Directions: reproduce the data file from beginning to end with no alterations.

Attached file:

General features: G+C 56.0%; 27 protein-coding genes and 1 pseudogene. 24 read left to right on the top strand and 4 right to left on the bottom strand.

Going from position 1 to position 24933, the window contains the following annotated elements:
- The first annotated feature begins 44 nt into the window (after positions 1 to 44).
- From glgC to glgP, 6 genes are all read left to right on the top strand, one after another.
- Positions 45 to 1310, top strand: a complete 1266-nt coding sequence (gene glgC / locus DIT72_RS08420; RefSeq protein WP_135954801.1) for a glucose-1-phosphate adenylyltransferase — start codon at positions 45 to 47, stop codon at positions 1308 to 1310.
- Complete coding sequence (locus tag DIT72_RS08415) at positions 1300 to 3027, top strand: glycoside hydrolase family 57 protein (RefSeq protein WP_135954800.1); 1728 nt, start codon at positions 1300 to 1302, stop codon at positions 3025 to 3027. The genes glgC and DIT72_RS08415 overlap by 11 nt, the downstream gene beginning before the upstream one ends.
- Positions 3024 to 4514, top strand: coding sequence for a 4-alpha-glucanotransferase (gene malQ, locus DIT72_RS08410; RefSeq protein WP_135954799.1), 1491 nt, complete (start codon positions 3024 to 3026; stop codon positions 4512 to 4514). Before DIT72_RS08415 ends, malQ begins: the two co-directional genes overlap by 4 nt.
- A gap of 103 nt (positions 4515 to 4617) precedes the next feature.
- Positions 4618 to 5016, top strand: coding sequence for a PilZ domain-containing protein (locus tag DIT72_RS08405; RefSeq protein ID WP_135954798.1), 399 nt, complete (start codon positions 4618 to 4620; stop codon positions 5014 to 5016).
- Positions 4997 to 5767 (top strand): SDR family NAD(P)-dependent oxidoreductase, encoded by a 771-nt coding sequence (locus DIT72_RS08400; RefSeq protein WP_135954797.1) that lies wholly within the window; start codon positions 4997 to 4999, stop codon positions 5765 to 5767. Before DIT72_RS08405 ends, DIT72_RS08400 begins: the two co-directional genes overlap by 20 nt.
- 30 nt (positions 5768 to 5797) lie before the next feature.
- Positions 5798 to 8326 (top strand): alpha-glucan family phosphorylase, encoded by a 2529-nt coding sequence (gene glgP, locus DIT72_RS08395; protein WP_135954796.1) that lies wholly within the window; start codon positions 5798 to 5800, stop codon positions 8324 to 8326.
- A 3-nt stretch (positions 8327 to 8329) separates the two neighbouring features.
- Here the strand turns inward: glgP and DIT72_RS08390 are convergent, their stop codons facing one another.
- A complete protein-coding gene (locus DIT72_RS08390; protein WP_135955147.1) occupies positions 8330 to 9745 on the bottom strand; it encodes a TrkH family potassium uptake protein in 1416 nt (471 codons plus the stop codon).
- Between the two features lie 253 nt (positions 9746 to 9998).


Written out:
General features: G+C 56.0%; 27 protein-coding genes and 1 pseudogene. 24 read left to right on the top strand and 4 right to left on the bottom strand.

Going from position 1 to position 24933, the window contains the following annotated elements:
- The first annotated feature begins 44 nt into the window (after positions 1 to 44).
- From glgC to glgP, 6 genes are all read left to right on the top strand, one after another.
- Positions 45 to 1310, top strand: a complete 1266-nt coding sequence (gene glgC / locus DIT72_RS08420; RefSeq protein WP_135954801.1) for a glucose-1-phosphate adenylyltransferase — start codon at positions 45 to 47, stop codon at positions 1308 to 1310.
- Complete coding sequence (locus tag DIT72_RS08415) at positions 1300 to 3027, top strand: glycoside hydrolase family 57 protein (RefSeq protein WP_135954800.1); 1728 nt, start codon at positions 1300 to 1302, stop codon at positions 3025 to 3027. The genes glgC and DIT72_RS08415 overlap by 11 nt, the downstream gene beginning before the upstream one ends.
- Positions 3024 to 4514, top strand: coding sequence for a 4-alpha-glucanotransferase (gene malQ, locus DIT72_RS08410; RefSeq protein WP_135954799.1), 1491 nt, complete (start codon positions 3024 to 3026; stop codon positions 4512 to 4514). Before DIT72_RS08415 ends, malQ begins: the two co-directional genes overlap by 4 nt.
- A gap of 103 nt (positions 4515 to 4617) precedes the next feature.
- Positions 4618 to 5016, top strand: coding sequence for a PilZ domain-containing protein (locus tag DIT72_RS08405; RefSeq protein ID WP_135954798.1), 399 nt, complete (start codon positions 4618 to 4620; stop codon positions 5014 to 5016).
- Positions 4997 to 5767 (top strand): SDR family NAD(P)-dependent oxidoreductase, encoded by a 771-nt coding sequence (locus DIT72_RS08400; RefSeq protein WP_135954797.1) that lies wholly within the window; start codon positions 4997 to 4999, stop codon positions 5765 to 5767. Before DIT72_RS08405 ends, DIT72_RS08400 begins: the two co-directional genes overlap by 20 nt.
- 30 nt (positions 5768 to 5797) lie before the next feature.
- Positions 5798 to 8326 (top strand): alpha-glucan family phosphorylase, encoded by a 2529-nt coding sequence (gene glgP, locus DIT72_RS08395; protein WP_135954796.1) that lies wholly within the window; start codon positions 5798 to 5800, stop codon positions 8324 to 8326.
- A 3-nt stretch (positions 8327 to 8329) separates the two neighbouring features.
- Here the strand turns inward: glgP and DIT72_RS08390 are convergent, their stop codons facing one another.
- A complete protein-coding gene (locus DIT72_RS08390; protein WP_135955147.1) occupies positions 8330 to 9745 on the bottom strand; it encodes a TrkH family potassium uptake protein in 1416 nt (471 codons plus the stop codon).
- Between the two features lie 253 nt (positions 9746 to 9998).